Fairplex, Pomona, CA
It’s been a little while, but we’re going to bring back a “Flashback Frightday” to catch up on another one of the few Halloween attractions we didn’t get around to reporting to last year. That’s because this wasn’t a media attendance, but rather an October outing I made with my girlfriend (YES I HAVE A GIRLFRIEND, MOM!! SHE EVEN GUEST-WROTE SOMETHING FOR WESTCOASTER LAST FALL!!). And it wasn’t even a haunted attraction, but rather one of those jack-o-lantern walks that pop up each year in one form of another. But it was family friendly and photogenic, and it counted as a Halloween event for me, so I figured, why not?
Pumpkin Nights, located at the Fairplex in Pomona, was one of two local carved pumpkin walkthrough experiences that sprouted up in Southern California last year (the other being Nights of the Jack, out in Calabasas). You may recall that the year before, Fairplex had called another, much more intense haunted attraction home in the form of Into the Black. That attraction ended up being part of HorrorWorld last year, and that left a niche for this first year (in Southern California, but already present in a few other locations across the country) autumn special event.
Fans of the fall might remember that for several years a short while back, there was an event called Rise of the Jack-O-Lanterns that featured hundreds (thousands?) of elaborately carved and lit pumpkins displayed across a winding path. At its peak, Rise actually ran two locations locally—one in Pomona and one in Downtown Los Angeles. But for whatever reason, the event went away, and in its place, new successors have appeared.
Pumpkin Nights was slickly marketed as a magical, immersive, enveloping Halloween wonderland full of beautiful pumpkin carving and fun autumn atmosphere. Part of a bevvy of attractions in recent years that have been marketed toward the “Instagram generation,” it appeared catered toward a social media audience that could post and share photos of the fantastic, spooky holiday season festivities in which they were taking part.
In truth, entering Pumpkin Nights was initially a letdown. Set up in a parking lot area, the primary promenade area felt more like a fairground than an elaborate themed experience, with pop-up tent vendors, some inflatable slides and bounce houses, manufactured props, and no real sense of enclosure. I was certain skeptical as I strolled under the (admittedly nice) entry archway, then promptly turned right to go around the pavilion building in front of me, rather than into it.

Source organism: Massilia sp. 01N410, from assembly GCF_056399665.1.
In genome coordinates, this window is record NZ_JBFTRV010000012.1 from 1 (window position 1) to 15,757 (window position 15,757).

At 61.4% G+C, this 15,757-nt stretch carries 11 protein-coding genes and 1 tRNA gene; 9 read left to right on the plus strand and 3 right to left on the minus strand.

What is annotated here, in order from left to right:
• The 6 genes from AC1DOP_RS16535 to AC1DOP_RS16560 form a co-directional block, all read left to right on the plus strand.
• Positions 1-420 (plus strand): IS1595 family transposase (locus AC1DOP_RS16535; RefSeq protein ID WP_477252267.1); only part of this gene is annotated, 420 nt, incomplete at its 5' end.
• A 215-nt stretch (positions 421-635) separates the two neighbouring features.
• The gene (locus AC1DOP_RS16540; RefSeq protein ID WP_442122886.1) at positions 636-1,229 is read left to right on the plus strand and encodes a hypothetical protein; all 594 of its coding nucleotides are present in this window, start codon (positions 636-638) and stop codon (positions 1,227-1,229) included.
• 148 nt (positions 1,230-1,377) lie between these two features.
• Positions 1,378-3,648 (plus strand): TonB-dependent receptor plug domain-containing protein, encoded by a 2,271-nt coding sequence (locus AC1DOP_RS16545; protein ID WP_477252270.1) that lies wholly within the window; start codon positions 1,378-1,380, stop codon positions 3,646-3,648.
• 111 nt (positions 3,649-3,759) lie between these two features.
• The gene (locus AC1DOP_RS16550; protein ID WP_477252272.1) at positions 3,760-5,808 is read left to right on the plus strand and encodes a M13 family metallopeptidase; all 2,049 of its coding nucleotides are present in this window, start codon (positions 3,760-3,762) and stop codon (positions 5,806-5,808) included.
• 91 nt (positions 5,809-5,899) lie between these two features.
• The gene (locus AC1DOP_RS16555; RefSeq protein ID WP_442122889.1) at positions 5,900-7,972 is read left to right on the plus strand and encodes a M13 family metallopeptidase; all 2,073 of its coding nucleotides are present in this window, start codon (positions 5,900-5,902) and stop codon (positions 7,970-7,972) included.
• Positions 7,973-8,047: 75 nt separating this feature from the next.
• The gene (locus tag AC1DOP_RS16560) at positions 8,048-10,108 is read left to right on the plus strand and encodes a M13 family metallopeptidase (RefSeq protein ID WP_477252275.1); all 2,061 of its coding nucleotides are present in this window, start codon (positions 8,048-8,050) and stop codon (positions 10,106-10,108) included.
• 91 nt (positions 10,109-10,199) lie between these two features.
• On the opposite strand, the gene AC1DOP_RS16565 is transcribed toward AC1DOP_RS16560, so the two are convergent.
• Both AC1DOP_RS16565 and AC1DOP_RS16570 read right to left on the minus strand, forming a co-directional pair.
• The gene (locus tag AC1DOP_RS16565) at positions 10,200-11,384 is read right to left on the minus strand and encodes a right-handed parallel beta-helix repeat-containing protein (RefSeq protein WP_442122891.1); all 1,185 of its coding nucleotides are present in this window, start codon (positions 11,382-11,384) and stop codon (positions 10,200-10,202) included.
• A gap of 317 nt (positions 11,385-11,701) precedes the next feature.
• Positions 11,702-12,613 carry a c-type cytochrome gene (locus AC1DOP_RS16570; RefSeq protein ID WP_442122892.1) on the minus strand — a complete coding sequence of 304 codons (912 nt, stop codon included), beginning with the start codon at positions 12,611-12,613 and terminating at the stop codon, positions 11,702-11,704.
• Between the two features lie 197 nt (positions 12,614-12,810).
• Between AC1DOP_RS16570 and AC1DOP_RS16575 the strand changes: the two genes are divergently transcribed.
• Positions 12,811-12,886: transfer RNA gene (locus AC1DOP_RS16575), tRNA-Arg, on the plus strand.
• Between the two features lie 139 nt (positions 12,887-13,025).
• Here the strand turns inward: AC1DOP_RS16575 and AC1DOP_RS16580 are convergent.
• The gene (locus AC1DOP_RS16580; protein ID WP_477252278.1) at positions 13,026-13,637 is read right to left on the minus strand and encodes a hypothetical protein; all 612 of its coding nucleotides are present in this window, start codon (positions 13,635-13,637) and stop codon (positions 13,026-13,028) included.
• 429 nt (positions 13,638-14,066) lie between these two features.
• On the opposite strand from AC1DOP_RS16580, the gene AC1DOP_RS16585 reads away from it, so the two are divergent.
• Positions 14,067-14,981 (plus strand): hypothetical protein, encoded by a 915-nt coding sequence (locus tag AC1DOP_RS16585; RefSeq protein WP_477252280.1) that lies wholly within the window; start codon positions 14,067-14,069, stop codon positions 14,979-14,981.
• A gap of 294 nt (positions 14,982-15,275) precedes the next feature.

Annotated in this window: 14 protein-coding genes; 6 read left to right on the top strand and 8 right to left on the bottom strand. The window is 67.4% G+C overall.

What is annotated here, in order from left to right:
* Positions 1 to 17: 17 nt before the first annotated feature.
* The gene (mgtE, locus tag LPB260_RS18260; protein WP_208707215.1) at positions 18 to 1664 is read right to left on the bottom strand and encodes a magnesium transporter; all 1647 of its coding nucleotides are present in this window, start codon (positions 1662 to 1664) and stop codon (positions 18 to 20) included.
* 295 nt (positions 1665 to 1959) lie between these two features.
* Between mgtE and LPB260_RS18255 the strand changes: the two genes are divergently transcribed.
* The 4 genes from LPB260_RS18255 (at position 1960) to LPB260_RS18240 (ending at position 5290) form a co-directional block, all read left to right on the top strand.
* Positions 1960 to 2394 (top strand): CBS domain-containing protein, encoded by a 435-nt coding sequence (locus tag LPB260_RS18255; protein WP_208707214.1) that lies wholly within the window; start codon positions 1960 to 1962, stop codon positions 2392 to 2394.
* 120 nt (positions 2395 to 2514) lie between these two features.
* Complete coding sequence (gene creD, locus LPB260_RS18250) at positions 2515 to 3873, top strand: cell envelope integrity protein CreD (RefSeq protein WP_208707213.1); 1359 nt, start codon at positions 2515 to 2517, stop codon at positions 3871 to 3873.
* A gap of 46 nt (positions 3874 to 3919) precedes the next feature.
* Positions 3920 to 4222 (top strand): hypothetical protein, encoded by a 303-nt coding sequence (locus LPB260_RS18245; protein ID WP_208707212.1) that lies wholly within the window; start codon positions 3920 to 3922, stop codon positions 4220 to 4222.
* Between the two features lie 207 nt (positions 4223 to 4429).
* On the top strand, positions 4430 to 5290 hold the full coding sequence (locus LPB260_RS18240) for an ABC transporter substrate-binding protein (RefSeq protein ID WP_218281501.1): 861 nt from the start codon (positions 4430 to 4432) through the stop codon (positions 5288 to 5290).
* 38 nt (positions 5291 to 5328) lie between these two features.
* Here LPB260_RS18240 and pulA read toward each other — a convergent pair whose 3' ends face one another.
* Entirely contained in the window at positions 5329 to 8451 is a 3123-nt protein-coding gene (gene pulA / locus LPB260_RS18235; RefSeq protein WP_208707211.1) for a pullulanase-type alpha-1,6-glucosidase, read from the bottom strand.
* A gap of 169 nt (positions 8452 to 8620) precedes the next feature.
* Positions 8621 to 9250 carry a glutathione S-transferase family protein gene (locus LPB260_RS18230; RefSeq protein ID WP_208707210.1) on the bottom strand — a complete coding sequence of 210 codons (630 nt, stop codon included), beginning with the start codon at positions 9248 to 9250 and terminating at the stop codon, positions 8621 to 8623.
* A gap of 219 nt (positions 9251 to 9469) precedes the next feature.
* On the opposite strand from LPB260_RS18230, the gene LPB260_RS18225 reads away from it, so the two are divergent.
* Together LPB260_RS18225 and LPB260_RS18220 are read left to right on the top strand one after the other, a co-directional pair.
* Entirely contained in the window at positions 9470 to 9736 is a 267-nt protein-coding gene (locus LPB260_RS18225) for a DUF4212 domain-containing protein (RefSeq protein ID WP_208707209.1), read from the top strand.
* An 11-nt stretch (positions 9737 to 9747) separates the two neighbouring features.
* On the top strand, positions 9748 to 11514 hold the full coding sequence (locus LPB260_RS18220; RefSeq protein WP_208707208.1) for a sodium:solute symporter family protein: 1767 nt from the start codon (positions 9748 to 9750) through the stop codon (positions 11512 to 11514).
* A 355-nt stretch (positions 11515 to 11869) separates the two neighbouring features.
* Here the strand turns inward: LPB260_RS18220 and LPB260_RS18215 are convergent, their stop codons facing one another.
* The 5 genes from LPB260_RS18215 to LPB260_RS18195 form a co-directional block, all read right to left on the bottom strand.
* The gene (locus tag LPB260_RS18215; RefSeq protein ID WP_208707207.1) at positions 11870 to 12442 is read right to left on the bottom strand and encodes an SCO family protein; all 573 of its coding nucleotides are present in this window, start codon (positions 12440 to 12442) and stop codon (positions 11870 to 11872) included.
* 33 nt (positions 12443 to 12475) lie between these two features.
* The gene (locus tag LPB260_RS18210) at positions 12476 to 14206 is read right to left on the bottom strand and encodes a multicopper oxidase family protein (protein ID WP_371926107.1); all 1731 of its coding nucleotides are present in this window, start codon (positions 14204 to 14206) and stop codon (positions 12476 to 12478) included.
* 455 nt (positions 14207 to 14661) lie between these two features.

It turns out that while the front of the attraction grounds is an umimpressive-looking gathering space, the main attraction—the actual Pumpkin Walk—was tucked behind the building and off the side of the main midway sort of area. This was marked by the first impressive-looking structure, a tunnel of jack-o-lanterns, each uniquely faced, glowing with various expressions of joy, chagrin, fright, and spook.
I couldn’t help immediately notice that these pumpkins were fake, though. Manufactured products lit up internally. In fact, as we would come to see, pretty much the entire Pumpkin Nights is full of artificial jack-o-lanterns. Other than one specific area of hand-carved pumpkins, all of the Halloween squash were in fact fabricated off-site and set up.
Although this was not as authentic as I expected, it did make sense. Having thousands of actual pumpkins carved and sitting in the weather for a month wouldn’t be very sustainable, as they’d inevitably rot and stink and attract flies and pests. In addition, should there be rain—as there actually was on the event’s opening night—the condition of these pumpkins would surely deteriorate.
Once I got over the fact that the advertised displays weren’t actually organic (in the literal sense), I began to appreciate the craft of the set-up, and the interesting themes and the way the event organizers had created fun little stories with each of the seven distinctive areas and themes of the Pumpkin Walk.
The first area of the winding, half mile walk was dubbed Spider Alley. Here, it was immediately clear how the attraction would be organized, and why they couldn’t use real pumpkins. Effectively, the walkthrough provided features of sculptures and figures made out of pumpkin shapes. This initial area featured an insect garden theme, with caterpillars, spiders, Venus fly traps, and more, all lit up in eerie greens and purples.
Dissect each creature, and it became fun to see how they created each creature out of the artificial pumpkins. Aesthetically, each looked like they could have been made from a series of pumpkins Frankenstein’d together. It was just the up-close plastic sheen that gave things away.